Speaker John Boehner (Ohio) and House Majority Leader Eric Cantor (Va.) released a joint statement today urging swifter action from the conference committee and playing up the perceived division among Democrats that has surfaced since Senate Majority Leader Harry Reid (D-Nev.) announced last week he would be working on separate backup legislation.
“If Senate Democratic leaders will not allow their conferees to support the bipartisan spending cuts passed by the House, they have a responsibility to tell the American people what spending cuts they are willing to support,” Boehner and Cantor said. “If they aren’t willing to do either, then the American people will be right to question Senate Democratic leaders’ seriousness about actually getting a full-year payroll tax cut enacted.”
For their part, Democratic conferees have been reluctant to criticize leadership’s moves or openly question the hands-off approach of the administration.
“We’re still working. I don’t want to speculate,” Casey said. “I think there’s going to be a lot of inside baseball.”
The full committee is slated to reconvene Tuesday morning. A GOP aide indicated that Republican conferees will push for some of the offsets contained in the House-passed bill to extend the payroll tax holiday for a full year. Some of those proposals could include cuts to federal employees’ retirement contributions and a pay freeze for federal workers, spectrum auctions, and cuts to Obama’s health care reform law.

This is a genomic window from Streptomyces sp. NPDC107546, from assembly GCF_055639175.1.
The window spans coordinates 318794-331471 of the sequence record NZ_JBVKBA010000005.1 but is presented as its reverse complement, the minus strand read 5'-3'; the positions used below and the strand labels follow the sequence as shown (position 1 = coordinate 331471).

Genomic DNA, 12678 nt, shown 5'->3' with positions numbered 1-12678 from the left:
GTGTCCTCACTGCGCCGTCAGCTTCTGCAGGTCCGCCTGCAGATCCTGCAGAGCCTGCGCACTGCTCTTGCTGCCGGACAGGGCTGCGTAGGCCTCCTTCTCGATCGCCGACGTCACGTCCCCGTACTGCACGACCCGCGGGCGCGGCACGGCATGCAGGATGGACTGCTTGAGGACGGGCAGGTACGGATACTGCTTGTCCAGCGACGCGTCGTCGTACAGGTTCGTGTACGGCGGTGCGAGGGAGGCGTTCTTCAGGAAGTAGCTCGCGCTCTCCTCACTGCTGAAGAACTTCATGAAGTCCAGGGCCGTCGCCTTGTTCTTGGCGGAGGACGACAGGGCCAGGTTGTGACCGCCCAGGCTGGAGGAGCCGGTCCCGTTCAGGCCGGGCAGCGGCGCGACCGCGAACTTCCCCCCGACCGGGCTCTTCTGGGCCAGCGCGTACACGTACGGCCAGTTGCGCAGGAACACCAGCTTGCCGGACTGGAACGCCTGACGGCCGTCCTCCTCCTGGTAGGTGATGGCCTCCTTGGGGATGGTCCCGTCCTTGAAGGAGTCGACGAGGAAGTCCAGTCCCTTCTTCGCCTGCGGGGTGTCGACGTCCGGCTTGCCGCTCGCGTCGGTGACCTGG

Another major issue is unemployment insurance reforms. The House Republicans suggested sweeping changes to the current system, and Democrats have only made a modest proposal on the less controversial issues.
At a hearing last week, House Ways and Means Chairman Dave Camp (Mich.), the top Republican on the conference committee, asked Democrats for an offer on the larger jobless benefits issues. Sen. Max Baucus (D-Mont.) said his side was prepared to make that offer but did not designate when it would be made. GOP aides said late today they still have not received the offer.
It’s possible the committee could compromise on unemployment insurance.
“We are prepared to go much further on some of these issues, but we have got to see some movement on the other side,” Cardin said. “We’re in favor of reforming [unemployment benefits], but let’s reform it in ways that help states that need it the most.”